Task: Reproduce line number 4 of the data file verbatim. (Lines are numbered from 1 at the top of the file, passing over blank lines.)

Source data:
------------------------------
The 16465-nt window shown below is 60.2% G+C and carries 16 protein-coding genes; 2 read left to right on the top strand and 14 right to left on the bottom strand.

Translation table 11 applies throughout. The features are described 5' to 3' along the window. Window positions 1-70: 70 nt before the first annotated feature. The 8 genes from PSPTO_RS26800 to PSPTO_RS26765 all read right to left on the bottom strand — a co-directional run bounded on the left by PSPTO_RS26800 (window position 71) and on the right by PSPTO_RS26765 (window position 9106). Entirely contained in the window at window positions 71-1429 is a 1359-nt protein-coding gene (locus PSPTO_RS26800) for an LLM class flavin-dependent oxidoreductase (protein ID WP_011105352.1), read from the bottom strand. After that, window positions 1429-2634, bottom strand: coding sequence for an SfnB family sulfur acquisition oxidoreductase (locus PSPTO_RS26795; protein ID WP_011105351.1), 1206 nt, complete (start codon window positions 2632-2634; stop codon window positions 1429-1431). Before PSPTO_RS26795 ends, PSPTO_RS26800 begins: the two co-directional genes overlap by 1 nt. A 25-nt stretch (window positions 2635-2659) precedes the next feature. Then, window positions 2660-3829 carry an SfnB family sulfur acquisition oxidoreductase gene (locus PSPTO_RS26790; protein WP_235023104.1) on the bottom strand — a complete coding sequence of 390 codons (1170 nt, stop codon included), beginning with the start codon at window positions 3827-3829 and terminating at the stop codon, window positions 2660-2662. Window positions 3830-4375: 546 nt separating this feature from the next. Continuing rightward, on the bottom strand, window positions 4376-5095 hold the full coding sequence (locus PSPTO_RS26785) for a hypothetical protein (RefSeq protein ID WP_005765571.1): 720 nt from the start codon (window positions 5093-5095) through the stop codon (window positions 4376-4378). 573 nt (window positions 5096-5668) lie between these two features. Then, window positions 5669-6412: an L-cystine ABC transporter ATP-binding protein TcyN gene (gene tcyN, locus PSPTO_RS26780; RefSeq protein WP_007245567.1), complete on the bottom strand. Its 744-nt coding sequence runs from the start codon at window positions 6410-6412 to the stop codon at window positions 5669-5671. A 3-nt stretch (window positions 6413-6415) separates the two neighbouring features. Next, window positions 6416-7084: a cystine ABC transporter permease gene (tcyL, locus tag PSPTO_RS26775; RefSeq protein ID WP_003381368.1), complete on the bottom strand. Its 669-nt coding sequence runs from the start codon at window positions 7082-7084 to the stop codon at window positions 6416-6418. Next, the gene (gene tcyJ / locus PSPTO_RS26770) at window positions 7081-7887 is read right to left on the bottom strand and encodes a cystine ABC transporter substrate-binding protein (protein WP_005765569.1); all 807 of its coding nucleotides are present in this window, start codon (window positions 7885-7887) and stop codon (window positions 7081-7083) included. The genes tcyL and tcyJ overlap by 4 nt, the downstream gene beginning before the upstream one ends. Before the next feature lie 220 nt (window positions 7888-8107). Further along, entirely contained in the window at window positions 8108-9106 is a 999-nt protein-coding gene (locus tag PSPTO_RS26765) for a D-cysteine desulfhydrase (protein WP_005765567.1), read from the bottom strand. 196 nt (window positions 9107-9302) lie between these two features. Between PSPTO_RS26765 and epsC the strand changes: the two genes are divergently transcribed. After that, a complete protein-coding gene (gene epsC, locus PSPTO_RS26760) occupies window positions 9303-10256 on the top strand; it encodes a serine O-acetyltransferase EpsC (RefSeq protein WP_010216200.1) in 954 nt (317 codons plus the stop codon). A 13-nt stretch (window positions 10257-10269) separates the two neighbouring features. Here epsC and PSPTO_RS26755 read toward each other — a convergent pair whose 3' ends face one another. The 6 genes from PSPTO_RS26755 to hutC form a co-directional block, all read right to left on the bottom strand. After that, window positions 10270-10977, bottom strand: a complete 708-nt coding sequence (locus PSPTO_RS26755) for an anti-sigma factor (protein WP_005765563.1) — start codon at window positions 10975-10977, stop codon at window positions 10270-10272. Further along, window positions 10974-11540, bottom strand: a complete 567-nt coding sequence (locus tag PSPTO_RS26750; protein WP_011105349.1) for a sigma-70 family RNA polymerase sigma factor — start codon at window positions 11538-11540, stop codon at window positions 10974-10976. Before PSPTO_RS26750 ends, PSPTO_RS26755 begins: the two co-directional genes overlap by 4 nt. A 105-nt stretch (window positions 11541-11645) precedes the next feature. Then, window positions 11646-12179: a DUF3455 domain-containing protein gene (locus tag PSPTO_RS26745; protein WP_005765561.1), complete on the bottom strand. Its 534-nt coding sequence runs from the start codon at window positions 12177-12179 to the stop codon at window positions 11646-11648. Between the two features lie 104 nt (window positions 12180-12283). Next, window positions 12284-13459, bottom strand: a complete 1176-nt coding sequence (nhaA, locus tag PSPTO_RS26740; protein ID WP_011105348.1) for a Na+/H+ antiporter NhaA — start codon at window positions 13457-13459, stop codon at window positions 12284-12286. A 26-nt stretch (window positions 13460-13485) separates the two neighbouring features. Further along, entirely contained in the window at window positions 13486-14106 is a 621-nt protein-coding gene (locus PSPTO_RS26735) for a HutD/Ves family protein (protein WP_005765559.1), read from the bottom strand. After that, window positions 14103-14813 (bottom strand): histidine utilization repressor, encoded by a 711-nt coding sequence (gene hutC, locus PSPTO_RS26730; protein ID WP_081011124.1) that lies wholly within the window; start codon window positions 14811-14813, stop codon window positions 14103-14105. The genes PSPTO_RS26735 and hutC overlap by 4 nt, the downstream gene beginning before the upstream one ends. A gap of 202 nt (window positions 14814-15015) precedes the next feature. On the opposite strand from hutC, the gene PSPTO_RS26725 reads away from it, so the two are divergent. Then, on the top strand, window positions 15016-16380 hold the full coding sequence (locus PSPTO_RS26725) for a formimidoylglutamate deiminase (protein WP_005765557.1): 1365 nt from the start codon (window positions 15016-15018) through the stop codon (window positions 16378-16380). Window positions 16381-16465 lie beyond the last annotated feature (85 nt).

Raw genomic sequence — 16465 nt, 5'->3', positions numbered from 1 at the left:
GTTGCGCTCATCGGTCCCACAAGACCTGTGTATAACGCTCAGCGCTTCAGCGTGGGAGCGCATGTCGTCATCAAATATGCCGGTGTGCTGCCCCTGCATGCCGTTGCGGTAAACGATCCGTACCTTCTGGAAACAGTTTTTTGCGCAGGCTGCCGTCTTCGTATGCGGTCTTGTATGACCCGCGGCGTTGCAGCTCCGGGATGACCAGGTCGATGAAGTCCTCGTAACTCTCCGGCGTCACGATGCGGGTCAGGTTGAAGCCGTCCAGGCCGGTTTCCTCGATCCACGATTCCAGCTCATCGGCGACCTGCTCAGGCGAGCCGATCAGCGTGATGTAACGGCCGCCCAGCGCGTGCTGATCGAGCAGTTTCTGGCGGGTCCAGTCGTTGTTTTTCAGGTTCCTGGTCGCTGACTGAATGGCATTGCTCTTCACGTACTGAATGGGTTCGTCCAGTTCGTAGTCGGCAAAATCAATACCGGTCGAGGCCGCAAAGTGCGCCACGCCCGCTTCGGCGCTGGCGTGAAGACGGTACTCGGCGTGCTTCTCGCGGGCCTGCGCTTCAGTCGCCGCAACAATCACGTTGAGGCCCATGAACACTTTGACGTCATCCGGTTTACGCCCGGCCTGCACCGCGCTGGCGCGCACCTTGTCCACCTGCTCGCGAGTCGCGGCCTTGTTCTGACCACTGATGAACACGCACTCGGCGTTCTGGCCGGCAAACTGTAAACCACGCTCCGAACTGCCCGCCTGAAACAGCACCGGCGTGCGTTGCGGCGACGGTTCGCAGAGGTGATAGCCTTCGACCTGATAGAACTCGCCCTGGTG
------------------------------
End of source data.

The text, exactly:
GTTGCGCTCATCGGTCCCACAAGACCTGTGTATAACGCTCAGCGCTTCAGCGTGGGAGCGCATGTCGTCATCAAATATGCCGGTGTGCTGCCCCTGCATGCCGTTGCGGTAAACGATCCGTACCTTCTGGAAACAGTTTTTTGCGCAGGCTGCCGTCTTCGTATGCGGTCTTGTATGACCCGCGGCGTTGCAGCTCCGGGATGACCAGGTCGATGAAGTCCTCGTAACTCTCCGGCGTCACGATGCGGGTCAGGTTGAAGCCGTCCAGGCCGGTTTCCTCGATCCACGATTCCAGCTCATCGGCGACCTGCTCAGGCGAGCCGATCAGCGTGATGTAACGGCCGCCCAGCGCGTGCTGATCGAGCAGTTTCTGGCGGGTCCAGTCGTTGTTTTTCAGGTTCCTGGTCGCTGACTGAATGGCATTGCTCTTCACGTACTGAATGGGTTCGTCCAGTTCGTAGTCGGCAAAATCAATACCGGTCGAGGCCGCAAAGTGCGCCACGCCCGCTTCGGCGCTGGCGTGAAGACGGTACTCGGCGTGCTTCTCGCGGGCCTGCGCTTCAGTCGCCGCAACAATCACGTTGAGGCCCATGAACACTTTGACGTCATCCGGTTTACGCCCGGCCTGCACCGCGCTGGCGCGCACCTTGTCCACCTGCTCGCGAGTCGCGGCCTTGTTCTGACCACTGATGAACACGCACTCGGCGTTCTGGCCGGCAAACTGTAAACCACGCTCCGAACTGCCCGCCTGAAACAGCACCGGCGTGCGTTGCGGCGACGGTTCGCAGAGGTGATAGCCTTCGACCTGATAGAACTCGCCCTGGTG